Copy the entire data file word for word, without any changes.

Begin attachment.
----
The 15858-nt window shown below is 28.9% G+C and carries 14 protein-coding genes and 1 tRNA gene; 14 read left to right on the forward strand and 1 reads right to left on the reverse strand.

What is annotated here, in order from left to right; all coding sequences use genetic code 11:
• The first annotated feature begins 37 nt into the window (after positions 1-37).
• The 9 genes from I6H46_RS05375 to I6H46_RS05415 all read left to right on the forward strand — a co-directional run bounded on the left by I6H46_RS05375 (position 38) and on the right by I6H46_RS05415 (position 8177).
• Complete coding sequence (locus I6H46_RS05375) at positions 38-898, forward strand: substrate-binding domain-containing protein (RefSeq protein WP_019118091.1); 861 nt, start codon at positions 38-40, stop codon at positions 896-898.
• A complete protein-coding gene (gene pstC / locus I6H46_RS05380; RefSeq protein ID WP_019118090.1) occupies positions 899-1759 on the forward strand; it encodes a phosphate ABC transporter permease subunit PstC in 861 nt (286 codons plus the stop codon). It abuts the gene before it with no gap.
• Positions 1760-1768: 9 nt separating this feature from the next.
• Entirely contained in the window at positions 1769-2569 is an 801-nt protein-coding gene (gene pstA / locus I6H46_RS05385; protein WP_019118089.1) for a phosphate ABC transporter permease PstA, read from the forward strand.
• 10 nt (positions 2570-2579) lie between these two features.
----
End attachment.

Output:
The 15858-nt window shown below is 28.9% G+C and carries 14 protein-coding genes and 1 tRNA gene; 14 read left to right on the forward strand and 1 reads right to left on the reverse strand.

What is annotated here, in order from left to right; all coding sequences use genetic code 11:
• The first annotated feature begins 37 nt into the window (after positions 1-37).
• The 9 genes from I6H46_RS05375 to I6H46_RS05415 all read left to right on the forward strand — a co-directional run bounded on the left by I6H46_RS05375 (position 38) and on the right by I6H46_RS05415 (position 8177).
• Complete coding sequence (locus I6H46_RS05375) at positions 38-898, forward strand: substrate-binding domain-containing protein (RefSeq protein WP_019118091.1); 861 nt, start codon at positions 38-40, stop codon at positions 896-898.
• A complete protein-coding gene (gene pstC / locus I6H46_RS05380; RefSeq protein ID WP_019118090.1) occupies positions 899-1759 on the forward strand; it encodes a phosphate ABC transporter permease subunit PstC in 861 nt (286 codons plus the stop codon). It abuts the gene before it with no gap.
• Positions 1760-1768: 9 nt separating this feature from the next.
• Entirely contained in the window at positions 1769-2569 is an 801-nt protein-coding gene (gene pstA / locus I6H46_RS05385; protein WP_019118089.1) for a phosphate ABC transporter permease PstA, read from the forward strand.
• 10 nt (positions 2570-2579) lie between these two features.